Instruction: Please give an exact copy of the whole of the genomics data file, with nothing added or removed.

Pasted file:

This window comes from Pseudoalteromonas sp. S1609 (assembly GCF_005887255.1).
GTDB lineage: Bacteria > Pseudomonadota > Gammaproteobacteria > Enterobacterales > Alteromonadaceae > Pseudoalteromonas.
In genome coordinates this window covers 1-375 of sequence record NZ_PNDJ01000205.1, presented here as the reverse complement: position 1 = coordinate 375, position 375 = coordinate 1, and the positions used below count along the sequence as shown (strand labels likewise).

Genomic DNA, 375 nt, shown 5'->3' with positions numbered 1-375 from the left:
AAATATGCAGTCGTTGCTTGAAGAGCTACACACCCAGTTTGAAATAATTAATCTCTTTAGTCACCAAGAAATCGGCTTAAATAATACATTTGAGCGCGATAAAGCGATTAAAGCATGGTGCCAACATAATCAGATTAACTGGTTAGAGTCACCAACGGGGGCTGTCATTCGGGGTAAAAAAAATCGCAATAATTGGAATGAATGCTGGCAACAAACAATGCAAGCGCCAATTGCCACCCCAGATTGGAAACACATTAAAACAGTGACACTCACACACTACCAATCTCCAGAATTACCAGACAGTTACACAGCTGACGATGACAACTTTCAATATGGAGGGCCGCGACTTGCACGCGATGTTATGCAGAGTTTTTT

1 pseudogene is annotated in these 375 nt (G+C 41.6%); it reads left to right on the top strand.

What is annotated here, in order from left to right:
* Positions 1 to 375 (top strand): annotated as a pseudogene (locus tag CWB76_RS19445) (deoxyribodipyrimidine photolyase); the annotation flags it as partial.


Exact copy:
This window comes from Pseudoalteromonas sp. S1609 (assembly GCF_005887255.1).
GTDB lineage: Bacteria > Pseudomonadota > Gammaproteobacteria > Enterobacterales > Alteromonadaceae > Pseudoalteromonas.
In genome coordinates this window covers 1-375 of sequence record NZ_PNDJ01000205.1, presented here as the reverse complement: position 1 = coordinate 375, position 375 = coordinate 1, and the positions used below count along the sequence as shown (strand labels likewise).

Genomic DNA, 375 nt, shown 5'->3' with positions numbered 1-375 from the left:
AAATATGCAGTCGTTGCTTGAAGAGCTACACACCCAGTTTGAAATAATTAATCTCTTTAGTCACCAAGAAATCGGCTTAAATAATACATTTGAGCGCGATAAAGCGATTAAAGCATGGTGCCAACATAATCAGATTAACTGGTTAGAGTCACCAACGGGGGCTGTCATTCGGGGTAAAAAAAATCGCAATAATTGGAATGAATGCTGGCAACAAACAATGCAAGCGCCAATTGCCACCCCAGATTGGAAACACATTAAAACAGTGACACTCACACACTACCAATCTCCAGAATTACCAGACAGTTACACAGCTGACGATGACAACTTTCAATATGGAGGGCCGCGACTTGCACGCGATGTTATGCAGAGTTTTTT

1 pseudogene is annotated in these 375 nt (G+C 41.6%); it reads left to right on the top strand.

What is annotated here, in order from left to right:
* Positions 1 to 375 (top strand): annotated as a pseudogene (locus tag CWB76_RS19445) (deoxyribodipyrimidine photolyase); the annotation flags it as partial.